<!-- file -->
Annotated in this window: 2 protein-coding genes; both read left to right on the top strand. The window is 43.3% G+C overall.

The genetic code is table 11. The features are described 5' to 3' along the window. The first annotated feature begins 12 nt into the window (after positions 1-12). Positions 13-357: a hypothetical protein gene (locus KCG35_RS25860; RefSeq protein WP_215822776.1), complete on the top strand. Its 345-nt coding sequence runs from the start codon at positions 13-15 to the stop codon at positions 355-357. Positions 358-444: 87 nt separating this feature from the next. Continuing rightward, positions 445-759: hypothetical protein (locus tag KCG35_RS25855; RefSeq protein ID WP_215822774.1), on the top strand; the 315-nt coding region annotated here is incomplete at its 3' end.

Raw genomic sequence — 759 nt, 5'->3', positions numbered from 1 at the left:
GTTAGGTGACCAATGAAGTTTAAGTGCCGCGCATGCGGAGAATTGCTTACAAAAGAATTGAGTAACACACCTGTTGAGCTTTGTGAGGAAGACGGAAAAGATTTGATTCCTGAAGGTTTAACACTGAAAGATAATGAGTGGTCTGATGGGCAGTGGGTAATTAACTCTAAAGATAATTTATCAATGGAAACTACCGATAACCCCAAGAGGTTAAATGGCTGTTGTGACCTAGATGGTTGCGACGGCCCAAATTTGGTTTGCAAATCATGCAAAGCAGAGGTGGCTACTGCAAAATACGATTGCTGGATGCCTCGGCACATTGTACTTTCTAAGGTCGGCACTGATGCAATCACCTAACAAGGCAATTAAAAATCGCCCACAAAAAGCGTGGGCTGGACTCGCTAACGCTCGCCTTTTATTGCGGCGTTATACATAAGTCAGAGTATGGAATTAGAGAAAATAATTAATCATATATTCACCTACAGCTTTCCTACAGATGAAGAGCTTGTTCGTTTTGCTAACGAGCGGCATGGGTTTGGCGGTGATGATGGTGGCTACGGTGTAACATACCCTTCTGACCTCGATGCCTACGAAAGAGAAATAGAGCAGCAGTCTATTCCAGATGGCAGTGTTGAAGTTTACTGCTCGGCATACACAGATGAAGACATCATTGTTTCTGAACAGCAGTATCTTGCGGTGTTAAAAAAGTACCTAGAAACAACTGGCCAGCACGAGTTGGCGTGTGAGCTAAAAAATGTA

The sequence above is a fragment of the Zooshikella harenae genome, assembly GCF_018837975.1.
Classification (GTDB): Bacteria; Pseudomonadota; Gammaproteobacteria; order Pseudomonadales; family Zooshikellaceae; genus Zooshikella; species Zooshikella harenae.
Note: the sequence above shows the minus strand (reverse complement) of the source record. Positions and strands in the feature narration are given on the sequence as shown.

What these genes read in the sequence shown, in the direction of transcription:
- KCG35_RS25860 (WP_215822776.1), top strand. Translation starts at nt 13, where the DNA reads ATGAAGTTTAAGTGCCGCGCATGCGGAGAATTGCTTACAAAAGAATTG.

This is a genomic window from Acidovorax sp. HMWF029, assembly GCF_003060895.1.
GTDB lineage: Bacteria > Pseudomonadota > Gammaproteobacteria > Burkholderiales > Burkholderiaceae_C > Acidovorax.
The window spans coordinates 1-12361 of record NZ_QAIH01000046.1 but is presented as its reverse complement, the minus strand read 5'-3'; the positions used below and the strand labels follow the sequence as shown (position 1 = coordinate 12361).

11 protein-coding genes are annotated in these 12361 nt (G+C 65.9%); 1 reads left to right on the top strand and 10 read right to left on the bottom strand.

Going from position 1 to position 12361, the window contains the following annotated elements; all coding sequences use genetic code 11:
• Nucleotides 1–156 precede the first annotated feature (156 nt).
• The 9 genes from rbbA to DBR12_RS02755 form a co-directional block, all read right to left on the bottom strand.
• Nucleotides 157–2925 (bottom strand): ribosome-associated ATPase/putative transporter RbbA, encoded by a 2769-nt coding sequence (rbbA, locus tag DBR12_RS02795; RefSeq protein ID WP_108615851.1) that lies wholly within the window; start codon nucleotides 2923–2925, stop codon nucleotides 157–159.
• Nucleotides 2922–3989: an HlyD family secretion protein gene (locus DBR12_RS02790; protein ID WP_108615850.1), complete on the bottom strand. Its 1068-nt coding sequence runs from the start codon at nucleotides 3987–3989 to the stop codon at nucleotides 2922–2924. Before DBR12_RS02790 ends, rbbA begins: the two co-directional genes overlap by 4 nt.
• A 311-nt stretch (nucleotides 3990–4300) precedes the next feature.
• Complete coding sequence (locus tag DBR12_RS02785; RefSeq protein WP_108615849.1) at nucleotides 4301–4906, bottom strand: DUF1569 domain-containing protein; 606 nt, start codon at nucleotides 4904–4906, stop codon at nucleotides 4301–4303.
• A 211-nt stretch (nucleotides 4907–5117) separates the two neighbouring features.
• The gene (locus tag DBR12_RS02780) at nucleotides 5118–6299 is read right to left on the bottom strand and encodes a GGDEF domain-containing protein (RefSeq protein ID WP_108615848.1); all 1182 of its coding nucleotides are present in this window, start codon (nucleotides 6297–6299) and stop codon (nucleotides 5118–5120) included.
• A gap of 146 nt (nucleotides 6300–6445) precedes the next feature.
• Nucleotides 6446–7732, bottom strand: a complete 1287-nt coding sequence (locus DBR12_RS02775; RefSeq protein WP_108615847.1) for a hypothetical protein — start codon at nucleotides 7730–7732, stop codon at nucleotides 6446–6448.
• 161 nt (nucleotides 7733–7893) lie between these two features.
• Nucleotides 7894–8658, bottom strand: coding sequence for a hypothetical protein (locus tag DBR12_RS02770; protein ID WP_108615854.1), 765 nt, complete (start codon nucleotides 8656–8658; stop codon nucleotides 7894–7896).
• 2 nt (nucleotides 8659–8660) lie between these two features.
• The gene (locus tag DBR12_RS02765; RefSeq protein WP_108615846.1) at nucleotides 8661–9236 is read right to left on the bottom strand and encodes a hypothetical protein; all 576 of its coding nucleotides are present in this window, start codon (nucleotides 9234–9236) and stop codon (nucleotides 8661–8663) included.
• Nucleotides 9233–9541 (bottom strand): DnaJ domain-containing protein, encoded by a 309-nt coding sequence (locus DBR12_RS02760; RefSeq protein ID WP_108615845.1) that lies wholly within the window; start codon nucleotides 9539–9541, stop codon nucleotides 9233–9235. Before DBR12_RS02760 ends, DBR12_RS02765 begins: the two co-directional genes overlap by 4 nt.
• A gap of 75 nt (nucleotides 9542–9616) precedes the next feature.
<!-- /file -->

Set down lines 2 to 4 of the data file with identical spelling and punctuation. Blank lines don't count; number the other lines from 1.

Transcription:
The genetic code is table 11. The features are described 5' to 3' along the window. The first annotated feature begins 12 nt into the window (after positions 1-12). Positions 13-357: a hypothetical protein gene (locus KCG35_RS25860; RefSeq protein WP_215822776.1), complete on the top strand. Its 345-nt coding sequence runs from the start codon at positions 13-15 to the stop codon at positions 355-357. Positions 358-444: 87 nt separating this feature from the next. Continuing rightward, positions 445-759: hypothetical protein (locus tag KCG35_RS25855; RefSeq protein ID WP_215822774.1), on the top strand; the 315-nt coding region annotated here is incomplete at its 3' end.

Raw genomic sequence — 759 nt, 5'->3', positions numbered from 1 at the left:
GTTAGGTGACCAATGAAGTTTAAGTGCCGCGCATGCGGAGAATTGCTTACAAAAGAATTGAGTAACACACCTGTTGAGCTTTGTGAGGAAGACGGAAAAGATTTGATTCCTGAAGGTTTAACACTGAAAGATAATGAGTGGTCTGATGGGCAGTGGGTAATTAACTCTAAAGATAATTTATCAATGGAAACTACCGATAACCCCAAGAGGTTAAATGGCTGTTGTGACCTAGATGGTTGCGACGGCCCAAATTTGGTTTGCAAATCATGCAAAGCAGAGGTGGCTACTGCAAAATACGATTGCTGGATGCCTCGGCACATTGTACTTTCTAAGGTCGGCACTGATGCAATCACCTAACAAGGCAATTAAAAATCGCCCACAAAAAGCGTGGGCTGGACTCGCTAACGCTCGCCTTTTATTGCGGCGTTATACATAAGTCAGAGTATGGAATTAGAGAAAATAATTAATCATATATTCACCTACAGCTTTCCTACAGATGAAGAGCTTGTTCGTTTTGCTAACGAGCGGCATGGGTTTGGCGGTGATGATGGTGGCTACGGTGTAACATACCCTTCTGACCTCGATGCCTACGAAAGAGAAATAGAGCAGCAGTCTATTCCAGATGGCAGTGTTGAAGTTTACTGCTCGGCATACACAGATGAAGACATCATTGTTTCTGAACAGCAGTATCTTGCGGTGTTAAAAAAGTACCTAGAAACAACTGGCCAGCACGAGTTGGCGTGTGAGCTAAAAAATGTA